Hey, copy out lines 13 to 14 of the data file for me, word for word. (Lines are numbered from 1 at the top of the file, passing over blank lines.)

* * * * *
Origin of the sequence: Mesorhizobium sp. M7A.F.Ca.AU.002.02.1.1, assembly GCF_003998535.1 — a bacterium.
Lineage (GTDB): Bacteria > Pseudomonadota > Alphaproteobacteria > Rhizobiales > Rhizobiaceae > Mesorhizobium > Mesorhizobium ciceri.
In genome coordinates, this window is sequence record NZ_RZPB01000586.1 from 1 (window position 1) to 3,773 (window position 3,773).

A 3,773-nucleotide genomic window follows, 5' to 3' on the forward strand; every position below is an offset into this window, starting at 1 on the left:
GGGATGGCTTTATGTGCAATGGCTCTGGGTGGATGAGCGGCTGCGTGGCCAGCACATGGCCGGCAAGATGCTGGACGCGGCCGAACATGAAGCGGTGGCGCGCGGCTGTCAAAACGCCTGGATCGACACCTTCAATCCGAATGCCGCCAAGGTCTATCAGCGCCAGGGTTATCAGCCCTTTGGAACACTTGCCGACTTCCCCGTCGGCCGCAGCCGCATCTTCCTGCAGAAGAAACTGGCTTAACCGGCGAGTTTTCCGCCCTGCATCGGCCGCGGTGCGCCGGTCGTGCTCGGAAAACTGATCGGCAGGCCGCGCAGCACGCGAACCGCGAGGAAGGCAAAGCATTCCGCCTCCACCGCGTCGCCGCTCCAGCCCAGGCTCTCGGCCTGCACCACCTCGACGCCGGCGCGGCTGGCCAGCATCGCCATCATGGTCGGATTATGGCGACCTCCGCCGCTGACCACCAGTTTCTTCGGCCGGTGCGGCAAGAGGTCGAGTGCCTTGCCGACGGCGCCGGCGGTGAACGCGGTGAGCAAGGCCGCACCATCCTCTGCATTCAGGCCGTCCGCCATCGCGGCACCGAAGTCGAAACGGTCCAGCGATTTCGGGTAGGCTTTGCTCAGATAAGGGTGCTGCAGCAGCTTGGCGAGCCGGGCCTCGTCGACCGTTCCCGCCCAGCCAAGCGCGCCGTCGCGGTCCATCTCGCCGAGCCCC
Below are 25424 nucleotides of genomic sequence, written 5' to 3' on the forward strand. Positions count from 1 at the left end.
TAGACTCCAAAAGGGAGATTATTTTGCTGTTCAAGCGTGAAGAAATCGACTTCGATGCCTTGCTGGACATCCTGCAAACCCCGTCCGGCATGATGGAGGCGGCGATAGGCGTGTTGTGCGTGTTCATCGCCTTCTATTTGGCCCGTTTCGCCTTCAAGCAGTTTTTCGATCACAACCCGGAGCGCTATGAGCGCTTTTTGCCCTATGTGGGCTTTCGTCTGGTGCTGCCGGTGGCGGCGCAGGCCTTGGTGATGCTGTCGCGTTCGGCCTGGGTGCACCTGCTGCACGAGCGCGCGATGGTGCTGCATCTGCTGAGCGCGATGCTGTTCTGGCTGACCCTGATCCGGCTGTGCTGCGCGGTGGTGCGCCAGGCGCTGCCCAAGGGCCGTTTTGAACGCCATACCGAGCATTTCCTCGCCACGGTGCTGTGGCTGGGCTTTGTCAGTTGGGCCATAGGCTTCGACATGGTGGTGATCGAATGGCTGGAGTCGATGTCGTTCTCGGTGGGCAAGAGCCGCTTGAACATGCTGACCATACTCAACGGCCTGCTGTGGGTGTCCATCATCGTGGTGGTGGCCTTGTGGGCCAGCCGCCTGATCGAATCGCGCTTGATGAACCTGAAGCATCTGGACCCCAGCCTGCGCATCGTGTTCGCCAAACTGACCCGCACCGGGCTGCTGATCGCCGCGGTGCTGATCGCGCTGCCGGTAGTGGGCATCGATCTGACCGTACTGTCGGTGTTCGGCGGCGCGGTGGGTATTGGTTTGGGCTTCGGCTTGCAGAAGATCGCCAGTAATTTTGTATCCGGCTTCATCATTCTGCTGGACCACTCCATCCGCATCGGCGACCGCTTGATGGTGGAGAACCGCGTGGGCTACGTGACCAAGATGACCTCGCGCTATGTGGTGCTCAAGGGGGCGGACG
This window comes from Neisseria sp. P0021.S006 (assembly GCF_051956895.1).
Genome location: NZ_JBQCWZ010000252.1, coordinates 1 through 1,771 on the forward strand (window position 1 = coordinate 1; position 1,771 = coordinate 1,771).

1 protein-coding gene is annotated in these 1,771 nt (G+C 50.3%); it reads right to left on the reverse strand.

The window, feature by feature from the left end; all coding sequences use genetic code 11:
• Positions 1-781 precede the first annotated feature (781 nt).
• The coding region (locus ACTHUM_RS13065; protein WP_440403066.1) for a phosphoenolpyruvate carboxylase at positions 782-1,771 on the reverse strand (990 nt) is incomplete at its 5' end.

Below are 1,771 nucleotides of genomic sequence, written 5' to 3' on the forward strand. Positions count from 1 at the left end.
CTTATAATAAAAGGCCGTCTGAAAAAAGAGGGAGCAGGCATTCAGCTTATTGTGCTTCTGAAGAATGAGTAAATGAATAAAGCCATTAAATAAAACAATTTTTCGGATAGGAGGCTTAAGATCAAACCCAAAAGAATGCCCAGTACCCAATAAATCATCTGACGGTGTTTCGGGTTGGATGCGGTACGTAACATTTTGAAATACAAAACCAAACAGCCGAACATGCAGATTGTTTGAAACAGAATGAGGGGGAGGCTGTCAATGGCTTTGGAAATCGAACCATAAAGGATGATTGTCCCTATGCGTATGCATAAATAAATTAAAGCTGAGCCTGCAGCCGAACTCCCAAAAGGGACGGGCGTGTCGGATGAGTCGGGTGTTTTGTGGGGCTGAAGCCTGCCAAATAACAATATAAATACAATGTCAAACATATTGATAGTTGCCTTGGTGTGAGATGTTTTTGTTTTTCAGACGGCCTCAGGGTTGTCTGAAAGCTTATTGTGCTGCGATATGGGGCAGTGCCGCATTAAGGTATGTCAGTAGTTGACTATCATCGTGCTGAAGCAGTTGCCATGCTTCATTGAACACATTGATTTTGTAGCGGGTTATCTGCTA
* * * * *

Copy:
• The coding region (locus ACTHUM_RS13065; protein WP_440403066.1) for a phosphoenolpyruvate carboxylase at positions 782-1,771 on the reverse strand (990 nt) is incomplete at its 5' end.

Below are 1,771 nucleotides of genomic sequence, written 5' to 3' on the forward strand. Positions count from 1 at the left end.